The World Health Organization (WHO) estimates that air pollution kills seven million people per year around the world.
Nine out of ten people breathe air that exceeds WHO pollution guidelines, with low- and middle-income countries suffering the most. People who are exposed to air pollution experience a wide range of health issues.
Short-term consequences include illnesses like pneumonia or bronchitis. Air pollution causes irritation of the nose, throat, eyes, and skin, as well as headaches, dizziness, and nausea. The long-term effects of air pollution can last for years or even a lifetime. They have the potential to kill a person.
Increase our regular diet of veggies like celery, carrots, parsnips, and parsley, according to a University of Delaware study, to lessen the impact of air pollution on our health.
Jae Kyeom Kim, assistant professor of behavioral health and nutrition, researched how apiaceous vegetables protect the body from the formation of acrolein, a lung and skin irritant with a strong disagreeable odor that is prevalent in cigarette smoke and automotive exhaust, in a recent article published in The Journal of Nutritional Biochemistry. According to Kim’s findings, Apiaceous vegetables aid detoxification by increasing antioxidant enzyme activity.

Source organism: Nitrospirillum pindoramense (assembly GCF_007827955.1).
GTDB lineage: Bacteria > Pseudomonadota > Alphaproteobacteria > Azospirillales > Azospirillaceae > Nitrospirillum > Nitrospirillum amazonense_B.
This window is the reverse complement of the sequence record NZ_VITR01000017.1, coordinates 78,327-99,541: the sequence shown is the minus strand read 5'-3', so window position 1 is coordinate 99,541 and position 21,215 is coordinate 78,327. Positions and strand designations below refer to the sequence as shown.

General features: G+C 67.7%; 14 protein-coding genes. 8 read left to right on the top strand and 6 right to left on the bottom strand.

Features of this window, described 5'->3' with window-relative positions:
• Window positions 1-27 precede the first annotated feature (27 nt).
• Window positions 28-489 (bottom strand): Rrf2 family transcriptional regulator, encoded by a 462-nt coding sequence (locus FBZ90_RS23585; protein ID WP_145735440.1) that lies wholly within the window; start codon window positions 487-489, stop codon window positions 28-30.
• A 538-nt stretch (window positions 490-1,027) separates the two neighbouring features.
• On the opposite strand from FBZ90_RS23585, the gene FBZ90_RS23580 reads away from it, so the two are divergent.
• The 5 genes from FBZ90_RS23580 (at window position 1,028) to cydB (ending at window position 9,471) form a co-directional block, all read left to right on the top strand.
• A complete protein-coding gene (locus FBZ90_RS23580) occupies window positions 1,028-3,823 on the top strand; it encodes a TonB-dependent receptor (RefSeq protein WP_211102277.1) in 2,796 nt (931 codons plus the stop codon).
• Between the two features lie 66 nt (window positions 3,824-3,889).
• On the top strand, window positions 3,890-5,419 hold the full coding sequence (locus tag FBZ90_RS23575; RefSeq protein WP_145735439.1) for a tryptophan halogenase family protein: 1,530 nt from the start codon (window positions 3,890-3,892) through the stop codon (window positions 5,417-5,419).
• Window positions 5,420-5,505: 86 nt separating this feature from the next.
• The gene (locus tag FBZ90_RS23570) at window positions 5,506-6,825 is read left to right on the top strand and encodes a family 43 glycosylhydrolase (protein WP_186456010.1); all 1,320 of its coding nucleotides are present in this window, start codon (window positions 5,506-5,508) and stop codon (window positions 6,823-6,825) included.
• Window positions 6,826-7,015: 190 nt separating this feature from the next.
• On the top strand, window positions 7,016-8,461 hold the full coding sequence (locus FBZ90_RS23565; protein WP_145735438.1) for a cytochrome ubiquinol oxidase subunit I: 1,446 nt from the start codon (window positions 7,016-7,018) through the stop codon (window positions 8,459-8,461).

The findings imply that apiaceous vegetables may protect against acrolein-induced damage and inflammation by enhancing acrolein conversion to a water-soluble acid for biological excretion in the liver. They discovered that the real daily calorie quantity of apiaceous vegetables for people is around 1 and 1/3 cup per day when they computed a reasonable dose level for humans.
Kim and his colleagues emphasize the relevance of dietary adjustments as a way to prevent the development of toxicants resulting from air pollution.